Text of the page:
2004: The Formal Debut of the World’s Tallest Bridge

December 14, 2004

The Millau Viaduct in southern France was officially opened three years after construction on it had begun. This cable-stayed bridge is located near the commune of Millau. The 8,070-foot (2,460-meter)-long Millau Viaduct carries four lanes of the A75 autoroute (motorway) across the gorge valley of a section of the river Tarn.

One of the Millau Viaduct’s most notable claims to fame is its structural height, i.e., the maximum vertical distance between the uppermost segment of a bridge and the lowermost exposed part of that bridge. With a structural height of 1,104 feet (336.4 meters), the Millau Viaduct holds the record for the tallest bridge in the world.

This structure ranks only 26th on the list of the world’s highest bridges, however. The bridges in this category are measured by deck height (the maximum vertical distance from the bridge deck to the ground or water surface below a bridge’s span); the Millau Viaduct has a deck height of 890 feet (270 meters) above the gorge valley where it was built.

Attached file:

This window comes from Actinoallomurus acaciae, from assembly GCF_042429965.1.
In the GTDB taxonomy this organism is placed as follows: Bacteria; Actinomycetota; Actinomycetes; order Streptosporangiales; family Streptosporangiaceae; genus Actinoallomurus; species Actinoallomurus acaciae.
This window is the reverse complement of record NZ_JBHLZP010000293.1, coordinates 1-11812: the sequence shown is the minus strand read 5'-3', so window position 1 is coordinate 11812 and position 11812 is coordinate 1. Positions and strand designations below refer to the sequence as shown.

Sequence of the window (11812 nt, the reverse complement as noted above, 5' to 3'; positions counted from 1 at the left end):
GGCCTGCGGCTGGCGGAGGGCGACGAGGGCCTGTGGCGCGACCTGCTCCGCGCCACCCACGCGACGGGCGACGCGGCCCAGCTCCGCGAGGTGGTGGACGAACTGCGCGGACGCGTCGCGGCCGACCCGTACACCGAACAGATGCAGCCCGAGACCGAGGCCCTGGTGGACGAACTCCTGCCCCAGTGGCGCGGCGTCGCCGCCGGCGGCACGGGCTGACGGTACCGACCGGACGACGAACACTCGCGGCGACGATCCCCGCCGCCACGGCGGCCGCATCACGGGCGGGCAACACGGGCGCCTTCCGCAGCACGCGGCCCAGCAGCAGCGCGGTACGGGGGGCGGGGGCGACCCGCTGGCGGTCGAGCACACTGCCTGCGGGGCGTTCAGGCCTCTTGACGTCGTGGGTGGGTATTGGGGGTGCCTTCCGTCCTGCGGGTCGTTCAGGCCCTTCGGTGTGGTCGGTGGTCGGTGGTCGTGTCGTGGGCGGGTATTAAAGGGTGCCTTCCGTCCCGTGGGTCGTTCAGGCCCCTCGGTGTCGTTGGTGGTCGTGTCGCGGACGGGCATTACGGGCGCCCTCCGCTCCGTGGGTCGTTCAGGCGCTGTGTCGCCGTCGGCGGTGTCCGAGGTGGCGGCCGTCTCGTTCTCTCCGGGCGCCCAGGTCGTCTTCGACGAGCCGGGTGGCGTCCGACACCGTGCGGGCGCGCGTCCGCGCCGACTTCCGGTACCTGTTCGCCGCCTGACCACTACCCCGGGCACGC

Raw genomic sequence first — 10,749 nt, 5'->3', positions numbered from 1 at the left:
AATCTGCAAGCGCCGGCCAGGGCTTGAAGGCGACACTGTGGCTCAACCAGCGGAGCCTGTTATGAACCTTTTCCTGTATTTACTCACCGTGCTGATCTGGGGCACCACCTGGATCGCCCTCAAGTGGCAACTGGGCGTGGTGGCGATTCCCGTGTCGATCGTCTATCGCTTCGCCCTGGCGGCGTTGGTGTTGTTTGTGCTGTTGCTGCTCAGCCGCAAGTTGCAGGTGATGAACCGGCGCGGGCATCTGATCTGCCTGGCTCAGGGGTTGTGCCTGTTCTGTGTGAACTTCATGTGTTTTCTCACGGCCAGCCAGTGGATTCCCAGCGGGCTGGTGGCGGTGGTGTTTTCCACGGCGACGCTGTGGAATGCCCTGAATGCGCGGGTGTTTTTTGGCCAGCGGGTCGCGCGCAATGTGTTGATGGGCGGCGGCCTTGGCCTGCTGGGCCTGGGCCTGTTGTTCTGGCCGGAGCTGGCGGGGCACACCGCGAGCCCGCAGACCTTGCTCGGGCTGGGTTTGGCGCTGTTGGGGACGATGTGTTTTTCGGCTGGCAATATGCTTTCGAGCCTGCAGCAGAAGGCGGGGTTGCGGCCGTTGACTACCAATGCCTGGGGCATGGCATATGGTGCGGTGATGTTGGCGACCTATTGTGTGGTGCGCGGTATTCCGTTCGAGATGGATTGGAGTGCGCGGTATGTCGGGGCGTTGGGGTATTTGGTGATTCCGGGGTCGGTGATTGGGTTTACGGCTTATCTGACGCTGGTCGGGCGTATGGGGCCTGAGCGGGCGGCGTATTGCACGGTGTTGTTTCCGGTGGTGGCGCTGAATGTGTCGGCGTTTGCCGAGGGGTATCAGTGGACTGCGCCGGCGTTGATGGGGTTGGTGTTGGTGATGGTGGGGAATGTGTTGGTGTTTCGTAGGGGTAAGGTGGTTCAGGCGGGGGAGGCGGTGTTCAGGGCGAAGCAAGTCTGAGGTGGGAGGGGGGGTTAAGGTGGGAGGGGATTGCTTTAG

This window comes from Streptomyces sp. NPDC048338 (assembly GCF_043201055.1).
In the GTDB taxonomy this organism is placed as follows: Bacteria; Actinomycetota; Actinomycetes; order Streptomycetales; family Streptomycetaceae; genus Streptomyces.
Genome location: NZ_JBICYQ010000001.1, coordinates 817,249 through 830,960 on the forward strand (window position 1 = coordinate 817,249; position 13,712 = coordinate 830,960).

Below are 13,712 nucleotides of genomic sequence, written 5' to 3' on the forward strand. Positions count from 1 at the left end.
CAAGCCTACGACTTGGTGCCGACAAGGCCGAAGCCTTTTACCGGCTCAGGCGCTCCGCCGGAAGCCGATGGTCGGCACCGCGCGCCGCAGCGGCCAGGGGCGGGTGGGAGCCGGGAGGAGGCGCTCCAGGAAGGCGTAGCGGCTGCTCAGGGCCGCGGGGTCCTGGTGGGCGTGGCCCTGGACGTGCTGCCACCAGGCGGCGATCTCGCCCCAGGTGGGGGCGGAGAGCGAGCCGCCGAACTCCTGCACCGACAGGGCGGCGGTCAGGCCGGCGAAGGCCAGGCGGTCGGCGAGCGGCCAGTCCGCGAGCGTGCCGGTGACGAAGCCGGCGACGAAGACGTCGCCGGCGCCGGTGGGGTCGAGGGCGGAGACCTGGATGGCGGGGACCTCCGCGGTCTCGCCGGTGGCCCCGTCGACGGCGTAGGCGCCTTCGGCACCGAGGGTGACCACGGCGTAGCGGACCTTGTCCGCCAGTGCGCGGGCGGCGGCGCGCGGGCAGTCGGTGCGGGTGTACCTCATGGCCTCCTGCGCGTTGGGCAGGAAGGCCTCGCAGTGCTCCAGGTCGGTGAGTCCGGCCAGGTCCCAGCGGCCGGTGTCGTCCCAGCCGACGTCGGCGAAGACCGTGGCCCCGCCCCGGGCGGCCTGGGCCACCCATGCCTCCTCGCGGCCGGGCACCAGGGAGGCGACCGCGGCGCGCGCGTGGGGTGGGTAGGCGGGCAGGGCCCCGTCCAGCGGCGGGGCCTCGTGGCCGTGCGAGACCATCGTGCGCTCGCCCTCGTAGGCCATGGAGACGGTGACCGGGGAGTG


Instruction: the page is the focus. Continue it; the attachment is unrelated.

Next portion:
The design team for the Millau Viaduct was led by Michel Virlogeux, a French bridge specialist and structural engineer; and Norman Foster, an English designer and architect. This bridge has earned worldwide acclaim for its design. In 2006, for example, the Millau Viaduct received the Outstanding Structure Award from the International Association for Bridge and Structural Engineering.

Photo Credit: Public Domain

For more information on the Millau Viaduct, please check out https://structurae.net/en/structures/millau-viaduct

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